Landsec, the real estate group behind Trinity Leeds and Bluewater in Kent, said distressed retailers paid less than a third of the rent due last month.
Retailers paid only £ 9 million on the £ 31 million rent owed on June 24, which is 29% of the total. At the same time last year, its retail tenants paid 92% of the bill.
“With Covid-19, some customers have taken longer to pay their rent and we continue to have a constructive and constructive dialogue with our customers,” the company said in a statement.
Even though non-essential retail stores have reopened, the number of shoppers visiting streets and shopping malls is still far below normal. In England, during the fortnight since the non-essential retail trade opened on June 15, Landsec said attendance at its centers was 40% lower than last year. However, the Britons who made the trip were in the mood for shopping, spending a fifth more than in 2019.
Owners are constrained as retailers seek to close or reduce rents from underperforming stores. The situation was made worse by the pandemic, with many shops refusing to pay rent after the government temporarily banned the eviction of street businesses in England, Wales and Northern Ireland..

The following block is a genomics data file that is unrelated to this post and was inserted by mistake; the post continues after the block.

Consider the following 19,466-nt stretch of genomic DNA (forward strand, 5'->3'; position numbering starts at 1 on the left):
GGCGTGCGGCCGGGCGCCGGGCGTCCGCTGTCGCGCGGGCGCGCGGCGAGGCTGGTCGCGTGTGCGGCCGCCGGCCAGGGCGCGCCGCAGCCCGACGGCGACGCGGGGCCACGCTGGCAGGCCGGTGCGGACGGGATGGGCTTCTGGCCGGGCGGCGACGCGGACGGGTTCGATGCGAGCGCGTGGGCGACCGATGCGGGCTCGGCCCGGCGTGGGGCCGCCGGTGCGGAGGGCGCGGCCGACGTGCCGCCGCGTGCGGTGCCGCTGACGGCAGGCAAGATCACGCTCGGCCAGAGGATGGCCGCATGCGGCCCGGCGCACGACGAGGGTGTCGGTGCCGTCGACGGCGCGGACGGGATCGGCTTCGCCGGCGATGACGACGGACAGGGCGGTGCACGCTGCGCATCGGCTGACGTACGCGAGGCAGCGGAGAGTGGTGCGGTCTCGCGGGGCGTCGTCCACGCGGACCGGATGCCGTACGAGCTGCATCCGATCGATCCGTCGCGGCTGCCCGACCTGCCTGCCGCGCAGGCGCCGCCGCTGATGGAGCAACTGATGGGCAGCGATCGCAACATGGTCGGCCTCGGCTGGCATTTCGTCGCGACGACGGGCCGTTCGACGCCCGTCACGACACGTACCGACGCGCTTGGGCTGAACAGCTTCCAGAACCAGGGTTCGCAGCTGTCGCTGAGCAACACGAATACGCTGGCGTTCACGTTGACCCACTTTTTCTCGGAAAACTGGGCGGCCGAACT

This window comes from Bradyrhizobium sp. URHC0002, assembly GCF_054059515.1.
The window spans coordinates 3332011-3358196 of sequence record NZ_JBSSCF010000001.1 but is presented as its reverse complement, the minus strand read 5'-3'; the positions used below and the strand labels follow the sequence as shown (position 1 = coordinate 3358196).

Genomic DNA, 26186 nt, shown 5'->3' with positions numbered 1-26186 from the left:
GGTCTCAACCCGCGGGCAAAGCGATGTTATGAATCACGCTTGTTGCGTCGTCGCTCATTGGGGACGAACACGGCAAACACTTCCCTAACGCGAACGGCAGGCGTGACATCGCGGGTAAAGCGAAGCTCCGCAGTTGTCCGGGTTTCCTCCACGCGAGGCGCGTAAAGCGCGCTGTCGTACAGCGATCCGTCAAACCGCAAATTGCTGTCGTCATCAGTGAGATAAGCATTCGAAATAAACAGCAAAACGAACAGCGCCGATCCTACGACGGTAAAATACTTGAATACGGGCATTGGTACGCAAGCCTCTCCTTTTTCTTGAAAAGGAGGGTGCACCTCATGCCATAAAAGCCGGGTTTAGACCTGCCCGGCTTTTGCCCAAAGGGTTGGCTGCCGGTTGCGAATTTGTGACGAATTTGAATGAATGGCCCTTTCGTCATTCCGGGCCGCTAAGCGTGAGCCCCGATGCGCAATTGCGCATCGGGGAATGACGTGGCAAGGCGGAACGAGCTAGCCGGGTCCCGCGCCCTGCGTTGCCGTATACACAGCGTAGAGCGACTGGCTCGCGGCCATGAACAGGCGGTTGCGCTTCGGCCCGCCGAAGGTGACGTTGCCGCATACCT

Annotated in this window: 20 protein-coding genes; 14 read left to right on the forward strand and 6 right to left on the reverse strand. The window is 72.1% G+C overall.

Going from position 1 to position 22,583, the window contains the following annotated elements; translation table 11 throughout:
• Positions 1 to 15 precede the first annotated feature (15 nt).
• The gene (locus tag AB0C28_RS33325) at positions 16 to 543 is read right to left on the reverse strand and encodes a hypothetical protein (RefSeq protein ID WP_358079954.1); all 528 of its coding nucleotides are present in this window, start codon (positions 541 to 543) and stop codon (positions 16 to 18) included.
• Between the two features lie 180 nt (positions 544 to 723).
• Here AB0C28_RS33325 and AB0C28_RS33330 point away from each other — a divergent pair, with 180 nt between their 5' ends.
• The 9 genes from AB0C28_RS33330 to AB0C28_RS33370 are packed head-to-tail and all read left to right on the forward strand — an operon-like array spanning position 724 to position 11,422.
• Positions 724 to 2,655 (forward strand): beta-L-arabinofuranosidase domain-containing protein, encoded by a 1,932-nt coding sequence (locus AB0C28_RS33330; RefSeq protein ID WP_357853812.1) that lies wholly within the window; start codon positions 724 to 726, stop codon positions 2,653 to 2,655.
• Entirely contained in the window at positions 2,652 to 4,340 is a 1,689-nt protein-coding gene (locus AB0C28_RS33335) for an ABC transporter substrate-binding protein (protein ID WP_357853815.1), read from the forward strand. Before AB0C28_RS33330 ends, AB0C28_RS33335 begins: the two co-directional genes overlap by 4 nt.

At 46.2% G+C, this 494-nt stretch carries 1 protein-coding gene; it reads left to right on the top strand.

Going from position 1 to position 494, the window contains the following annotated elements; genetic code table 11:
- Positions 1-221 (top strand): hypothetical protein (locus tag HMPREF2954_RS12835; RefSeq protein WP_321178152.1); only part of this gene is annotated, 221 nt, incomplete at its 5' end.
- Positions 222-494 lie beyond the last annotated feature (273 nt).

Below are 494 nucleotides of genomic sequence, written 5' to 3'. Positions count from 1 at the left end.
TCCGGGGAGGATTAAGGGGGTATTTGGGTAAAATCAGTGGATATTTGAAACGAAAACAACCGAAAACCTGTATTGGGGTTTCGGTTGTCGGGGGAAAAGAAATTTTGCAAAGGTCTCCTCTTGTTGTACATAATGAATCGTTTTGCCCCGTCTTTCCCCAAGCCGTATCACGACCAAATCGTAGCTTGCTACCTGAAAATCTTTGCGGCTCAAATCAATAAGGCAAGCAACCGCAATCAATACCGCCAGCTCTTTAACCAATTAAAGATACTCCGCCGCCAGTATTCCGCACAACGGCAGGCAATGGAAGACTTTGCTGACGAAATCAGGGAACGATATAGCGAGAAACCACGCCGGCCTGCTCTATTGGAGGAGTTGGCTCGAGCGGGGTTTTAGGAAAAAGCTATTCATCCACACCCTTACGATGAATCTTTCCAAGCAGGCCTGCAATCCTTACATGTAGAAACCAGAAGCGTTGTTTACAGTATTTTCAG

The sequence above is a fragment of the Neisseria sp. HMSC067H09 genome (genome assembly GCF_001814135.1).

Earlier this week, Hammerson, owner of the Bullring in Birmingham, said that only 16% of the rent due in May and June had arrived, while British Land, owner of the Meadowhall center in Sheffield, said retailers had paid 36 % of rent due.
Last week, mall specialist Intu called the directors after some key debt providers refused to support a bailout deal. The company employs nearly 2,400 people and has 17 shopping centers across the United Kingdom.
However, the picture was not entirely bleak at Landsec, which collected 60% of the total £ 109 million in rent owed, with the majority of its office tenants paying. The company said it had set up a £ 80 million rent relief fund to support tenants hardest hit by the crisis and said £ 9 million in concessions had been granted so far.
In a sign that Landsec expects a recovery, the company also announced that it would resume paying dividends to shareholders in November, helping to raise shares by 1% on Friday to 580p.
Helal Miah, an analyst at the Share Center, said the prospect of a dividend was a surprise, given that the retail and hospitality businesses were under great pressure and it was likely that a large part of the current rent should be written off.
“We expect dividends to take some time to fully recover to pre-crisis levels,” said Miah. “Investors must take a cautious stance [property] sector, given that the crisis could force it to change its business model if homework were to remain, which would force tenants to have fewer offices. “